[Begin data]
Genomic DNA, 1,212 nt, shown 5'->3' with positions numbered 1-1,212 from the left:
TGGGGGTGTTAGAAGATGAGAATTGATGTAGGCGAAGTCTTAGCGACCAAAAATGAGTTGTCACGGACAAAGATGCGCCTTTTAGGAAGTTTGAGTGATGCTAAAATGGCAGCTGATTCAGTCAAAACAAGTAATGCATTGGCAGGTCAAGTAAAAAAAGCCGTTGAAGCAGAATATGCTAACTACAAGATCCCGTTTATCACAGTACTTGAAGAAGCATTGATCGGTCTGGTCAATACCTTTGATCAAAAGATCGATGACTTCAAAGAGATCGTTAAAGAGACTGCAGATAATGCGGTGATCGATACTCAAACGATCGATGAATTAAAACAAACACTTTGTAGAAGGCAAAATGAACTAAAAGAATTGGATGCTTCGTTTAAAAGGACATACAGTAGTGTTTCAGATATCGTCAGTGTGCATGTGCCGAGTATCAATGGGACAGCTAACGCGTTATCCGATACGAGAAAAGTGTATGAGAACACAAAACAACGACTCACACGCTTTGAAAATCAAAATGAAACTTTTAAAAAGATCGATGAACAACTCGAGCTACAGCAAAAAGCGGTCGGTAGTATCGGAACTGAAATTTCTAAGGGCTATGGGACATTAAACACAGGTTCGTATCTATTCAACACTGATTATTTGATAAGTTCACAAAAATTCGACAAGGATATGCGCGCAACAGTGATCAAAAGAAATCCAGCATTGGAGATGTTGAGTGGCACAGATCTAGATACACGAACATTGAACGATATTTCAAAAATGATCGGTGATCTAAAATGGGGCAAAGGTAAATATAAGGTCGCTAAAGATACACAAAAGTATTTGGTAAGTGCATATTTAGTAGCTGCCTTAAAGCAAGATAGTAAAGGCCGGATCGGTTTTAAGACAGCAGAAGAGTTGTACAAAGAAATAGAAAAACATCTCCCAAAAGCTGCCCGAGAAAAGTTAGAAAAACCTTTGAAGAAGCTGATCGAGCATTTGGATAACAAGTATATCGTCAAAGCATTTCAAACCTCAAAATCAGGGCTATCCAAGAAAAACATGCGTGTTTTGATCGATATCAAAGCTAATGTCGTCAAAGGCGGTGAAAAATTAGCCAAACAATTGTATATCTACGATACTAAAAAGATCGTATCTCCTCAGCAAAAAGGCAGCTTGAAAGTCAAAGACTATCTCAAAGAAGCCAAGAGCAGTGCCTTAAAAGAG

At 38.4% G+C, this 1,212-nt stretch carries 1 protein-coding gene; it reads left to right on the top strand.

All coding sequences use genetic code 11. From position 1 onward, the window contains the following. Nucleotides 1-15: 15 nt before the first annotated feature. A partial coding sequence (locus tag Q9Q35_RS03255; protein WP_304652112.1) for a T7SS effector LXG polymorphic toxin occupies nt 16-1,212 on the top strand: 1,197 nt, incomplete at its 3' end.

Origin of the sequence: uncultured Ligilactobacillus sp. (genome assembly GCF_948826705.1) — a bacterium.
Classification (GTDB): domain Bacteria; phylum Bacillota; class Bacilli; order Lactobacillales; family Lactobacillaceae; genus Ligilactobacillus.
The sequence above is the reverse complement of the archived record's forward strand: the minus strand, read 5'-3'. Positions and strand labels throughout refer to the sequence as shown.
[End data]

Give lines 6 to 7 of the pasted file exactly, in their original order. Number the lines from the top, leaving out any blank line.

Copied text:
Classification (GTDB): domain Bacteria; phylum Bacillota; class Bacilli; order Lactobacillales; family Lactobacillaceae; genus Ligilactobacillus.
The sequence above is the reverse complement of the archived record's forward strand: the minus strand, read 5'-3'. Positions and strand labels throughout refer to the sequence as shown.